February Guest Judge Hoda Kotb selected Mitch Albom's latest book, 'The Magic Strings of Frankie Presto.' Albom, who is best known for his memoir 'Tuesdays with Morrie,' tried to make it as a musician before becoming a writer. 'Frankie Presto' is narrated in the voice of music and tells the story of the world's greatest guitarist, weaving in real artists, like Elvis Presley and Duke Ellington, who Frankie encounters throughout his life. In a one-on-one with Mitch at ABC Radio, where he broadcasts his nationally syndicated show, he told BOTM: "So it was really failure that led to writing, not anything more glamorous than that."

Watch the interview or read the transcript below:

Why did you decide to write a non-fiction book centering around music?

Before I ever wrote anything I was a musician and some people know that - most people don't. It's always been a love of mine. I sort of stopped playing music and trying to make it as a musical artist when I started writing so I think in my head I never mixed the two, because one sort of begat the other you know I didn't really start writing until I gave up music. But at this age, I was able to come up with something that I wanted to say about talent. And the way that every talent that everybody has - and everybody has one, at least, affects other people. I realized, well the talent that I probably know the best, maybe people who read me think it would be writing, but it isn't, it's music. So I said the time's probably come to set a book back in the world that I actually know better than anything else, even sports, and use that to tell the story about how the talents we have affect everybody in a different way and really changed the world around us.

I'd like to say that there was some sort of divine calling to writing that swept me away from music, but the far less glamorous truth is that I flopped in music. I couldn't get a record deal, I couldn't advance the way that I wanted to, and I was starting to see - I lived in New York and you know, just did the starving artist thing, held every kind of odd job while I worked at night singing or playing or writing songs or bringing them to record companies, having them try to - "please buy my song, please buy my record," "no, no, no, no." People didn't even really listen to what it was, and I think one day I was auditioning some guys for a band that I was putting together, and I was only 23 or 24, and guys were coming in who were 50 years old to audition for the band that I was putting together. I sort of realized - "Wow this can go on forever. I mean, there's no end to this."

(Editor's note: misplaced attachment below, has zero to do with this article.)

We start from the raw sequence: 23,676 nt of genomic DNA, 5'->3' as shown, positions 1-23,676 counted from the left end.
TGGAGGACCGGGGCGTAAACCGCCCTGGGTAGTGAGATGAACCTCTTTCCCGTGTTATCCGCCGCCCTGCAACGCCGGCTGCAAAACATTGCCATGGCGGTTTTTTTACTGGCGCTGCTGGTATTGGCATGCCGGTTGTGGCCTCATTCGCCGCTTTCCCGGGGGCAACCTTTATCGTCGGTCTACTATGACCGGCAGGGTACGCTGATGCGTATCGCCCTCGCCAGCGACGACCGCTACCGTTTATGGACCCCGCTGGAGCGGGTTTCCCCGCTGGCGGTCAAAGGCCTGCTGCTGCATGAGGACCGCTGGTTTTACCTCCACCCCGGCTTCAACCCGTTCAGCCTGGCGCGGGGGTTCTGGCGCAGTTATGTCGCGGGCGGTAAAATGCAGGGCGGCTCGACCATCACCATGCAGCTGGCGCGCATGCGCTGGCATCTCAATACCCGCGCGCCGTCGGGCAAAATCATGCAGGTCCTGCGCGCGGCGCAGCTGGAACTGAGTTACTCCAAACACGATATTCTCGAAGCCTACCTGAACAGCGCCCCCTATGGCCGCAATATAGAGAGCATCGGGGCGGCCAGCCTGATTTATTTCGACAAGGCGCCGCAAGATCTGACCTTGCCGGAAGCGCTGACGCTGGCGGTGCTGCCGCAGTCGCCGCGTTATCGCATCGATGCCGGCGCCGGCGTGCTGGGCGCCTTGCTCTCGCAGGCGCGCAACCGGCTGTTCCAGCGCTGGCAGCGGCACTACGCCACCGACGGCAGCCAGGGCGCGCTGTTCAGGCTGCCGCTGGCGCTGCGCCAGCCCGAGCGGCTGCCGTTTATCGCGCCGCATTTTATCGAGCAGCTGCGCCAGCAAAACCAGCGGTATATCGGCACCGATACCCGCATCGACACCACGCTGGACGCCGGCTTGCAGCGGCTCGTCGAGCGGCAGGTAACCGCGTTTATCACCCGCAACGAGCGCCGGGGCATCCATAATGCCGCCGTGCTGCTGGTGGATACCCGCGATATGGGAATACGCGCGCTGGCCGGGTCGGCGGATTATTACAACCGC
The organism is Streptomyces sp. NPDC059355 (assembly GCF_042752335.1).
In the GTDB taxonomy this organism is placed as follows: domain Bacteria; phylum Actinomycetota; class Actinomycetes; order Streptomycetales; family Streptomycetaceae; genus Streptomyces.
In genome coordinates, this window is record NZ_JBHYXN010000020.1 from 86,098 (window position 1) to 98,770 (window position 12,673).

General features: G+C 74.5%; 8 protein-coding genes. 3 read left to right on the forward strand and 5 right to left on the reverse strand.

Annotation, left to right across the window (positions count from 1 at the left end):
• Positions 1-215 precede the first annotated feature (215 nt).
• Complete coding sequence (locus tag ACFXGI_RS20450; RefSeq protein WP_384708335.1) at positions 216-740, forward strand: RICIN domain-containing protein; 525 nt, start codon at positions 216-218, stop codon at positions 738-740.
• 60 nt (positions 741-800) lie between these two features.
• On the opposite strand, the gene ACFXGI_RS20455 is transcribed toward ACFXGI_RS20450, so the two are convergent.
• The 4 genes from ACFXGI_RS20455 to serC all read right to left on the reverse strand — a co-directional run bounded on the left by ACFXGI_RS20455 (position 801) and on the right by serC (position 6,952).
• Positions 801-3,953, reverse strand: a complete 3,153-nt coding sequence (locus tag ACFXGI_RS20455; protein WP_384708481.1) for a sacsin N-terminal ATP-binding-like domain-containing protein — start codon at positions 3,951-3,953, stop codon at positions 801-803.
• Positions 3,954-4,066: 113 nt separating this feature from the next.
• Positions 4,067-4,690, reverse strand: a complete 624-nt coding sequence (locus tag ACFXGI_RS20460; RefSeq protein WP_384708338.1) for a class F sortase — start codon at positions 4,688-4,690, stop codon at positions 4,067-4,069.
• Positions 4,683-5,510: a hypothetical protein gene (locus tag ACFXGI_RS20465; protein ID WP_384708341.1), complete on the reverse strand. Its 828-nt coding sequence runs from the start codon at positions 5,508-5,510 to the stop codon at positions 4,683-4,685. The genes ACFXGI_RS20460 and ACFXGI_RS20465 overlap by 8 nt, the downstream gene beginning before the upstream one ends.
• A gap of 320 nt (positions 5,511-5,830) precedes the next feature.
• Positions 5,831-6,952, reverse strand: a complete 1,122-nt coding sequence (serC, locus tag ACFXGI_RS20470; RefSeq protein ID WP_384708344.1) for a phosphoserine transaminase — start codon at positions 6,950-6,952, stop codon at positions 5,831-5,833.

I started writing when I started volunteering for a local newspaper where I lived. They gave it away for free. I picked it up one day, there was an ad that said 'If you have some free time we could use some people helping us with the newspaper.' So I had some free time, I went down there, I was the youngest person there by about a hundred years, and they gave me an assignment that day to write about parking meters. And I went out and covered it as if it was Watergate. Never wrote anything before really, but I think I had some innate writing ability and certainly music helped me know how to create phrases and ideas. When the paper came out the next week I picked it up in the supermarket and my story was on the bottom of the front page - which shows you how little news actually happened that week - but also it was my first byline. I saw my name, and you get like goose bumps even when you tell the story about wow you know I could make words and put them together and they come out in this printed thing, and it's mine forever. And I think I became a writer that day, and that was it. So it was really failure that led to writing, not anything more glamorous than that.